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Get an ‘A’ in Elvis – Trivia Game

Could you ace a class on the King of Rock ‘n’ Roll? Find out with our Elvis trivia game, and see if you can get an ‘A’ in Elvis. And don’t forget: to become an Elvis expert, you have to walk in his footsteps at Graceland. Make your plans to visit...
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The King’s New Clothes – Elvis Presley and Lansky Brothers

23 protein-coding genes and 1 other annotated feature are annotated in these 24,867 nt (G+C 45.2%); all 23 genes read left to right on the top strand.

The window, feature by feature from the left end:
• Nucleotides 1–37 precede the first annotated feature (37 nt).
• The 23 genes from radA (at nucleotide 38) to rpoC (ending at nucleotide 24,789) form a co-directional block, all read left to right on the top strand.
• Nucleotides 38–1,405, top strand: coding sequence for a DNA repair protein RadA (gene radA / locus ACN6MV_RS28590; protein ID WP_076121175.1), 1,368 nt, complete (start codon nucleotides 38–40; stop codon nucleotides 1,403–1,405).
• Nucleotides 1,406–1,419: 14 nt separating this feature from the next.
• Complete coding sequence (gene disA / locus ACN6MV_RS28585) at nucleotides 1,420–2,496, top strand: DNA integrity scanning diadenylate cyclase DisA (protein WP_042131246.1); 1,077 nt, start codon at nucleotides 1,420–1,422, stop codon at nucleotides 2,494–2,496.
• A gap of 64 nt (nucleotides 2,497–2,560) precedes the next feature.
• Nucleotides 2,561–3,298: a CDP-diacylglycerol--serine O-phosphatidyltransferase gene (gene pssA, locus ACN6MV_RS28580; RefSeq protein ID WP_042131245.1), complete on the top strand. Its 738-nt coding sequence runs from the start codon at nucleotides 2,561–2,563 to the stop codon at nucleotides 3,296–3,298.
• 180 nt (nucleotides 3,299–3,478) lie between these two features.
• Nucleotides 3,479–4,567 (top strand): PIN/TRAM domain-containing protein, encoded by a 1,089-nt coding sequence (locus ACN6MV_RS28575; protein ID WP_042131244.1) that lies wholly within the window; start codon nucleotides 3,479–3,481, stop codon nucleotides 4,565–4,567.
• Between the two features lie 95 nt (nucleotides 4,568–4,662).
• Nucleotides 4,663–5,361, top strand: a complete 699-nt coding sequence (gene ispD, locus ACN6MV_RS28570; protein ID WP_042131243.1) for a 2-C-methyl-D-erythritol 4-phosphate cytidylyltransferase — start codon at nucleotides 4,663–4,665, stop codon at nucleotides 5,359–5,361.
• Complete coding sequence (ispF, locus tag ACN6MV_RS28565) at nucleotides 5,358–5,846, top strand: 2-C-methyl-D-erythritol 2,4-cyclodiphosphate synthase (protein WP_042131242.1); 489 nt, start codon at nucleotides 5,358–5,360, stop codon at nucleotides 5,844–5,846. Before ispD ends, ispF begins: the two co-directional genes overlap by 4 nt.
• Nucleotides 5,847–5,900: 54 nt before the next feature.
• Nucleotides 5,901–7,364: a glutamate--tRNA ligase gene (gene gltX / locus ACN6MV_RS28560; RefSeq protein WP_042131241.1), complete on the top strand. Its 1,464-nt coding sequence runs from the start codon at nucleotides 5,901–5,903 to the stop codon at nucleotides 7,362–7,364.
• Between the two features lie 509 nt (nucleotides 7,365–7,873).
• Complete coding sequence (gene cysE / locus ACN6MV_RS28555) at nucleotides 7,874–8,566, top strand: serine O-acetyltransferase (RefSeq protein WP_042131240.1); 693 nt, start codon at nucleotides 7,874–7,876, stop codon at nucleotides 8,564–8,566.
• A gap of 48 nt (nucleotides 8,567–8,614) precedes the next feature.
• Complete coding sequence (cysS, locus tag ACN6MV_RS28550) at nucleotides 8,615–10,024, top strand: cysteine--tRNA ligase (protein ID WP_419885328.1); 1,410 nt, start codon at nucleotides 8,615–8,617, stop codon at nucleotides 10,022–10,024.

They say you should dress for the job you want, not the job you have. A young Elvis Presley did just that, with the help of Lansky Brothers Men’s Clothing Store. Elvis began shopping at this Memphis store when he was still in high school. He wanted to be an entertainer, and he followed many of the city’s local entertainers into Lansky Brothers. It wasn’t long before Elvis was dressing just like the King of Rock ‘n’ Roll he always knew he’d be. Lansky Brothers Men’s Clothing Store began in 1946, when Samuel Lewis Lansky, a Russian immigrant, purchased a store at 126 Beale Street for $125. He bought the store for his sons, Bernard and Guy. The store that had previously inhabited that location sold women’s clothes, so the Lanskys tossed the women’s wear and opted to sell what was readily available – army surplus clothing, thanks to the end of World War II. Once that trend died down, the men found their true calling – selling fashion for men. Bernard and Guy often traveled to California and New York to check out and buy the latest styles, which caused a stir back home in Memphis – no one had seen such bold colors and patterns. As Bernard said, the store sold clothes in vibrant “Life Savers” colors, like red, orange, yellow, green and purple. The Lansky Brothers display windows were always a sight to see, full of flashy, eye-catching designs. The store became a hit with local entertainers, church groups and bands. The guys focused on selling quality clothes at a fair price – in fact, the store claimed it was “just around the corner from high prices.” Bernard Lansky first noticed a young Elvis Presley checking out the store’s window displays in the spring of 1952. He invited Elvis to come in and shop, but the young king declined, saying he didn’t have any money. As the story goes, Elvis told him, “When I get rich, I’ll buy you out,” and Bernard replied, “Do me a favor: Don’t buy me out, just buy from me.” Elvis made good on that deal. Soon, he returned to the store to buy a shirt for $3.95. When prom season arrived, Elvis asked the tailors at Lansky’s to create a unique suit for him – one with a pink coat, black pants and a pink and black cummerbund. The pink...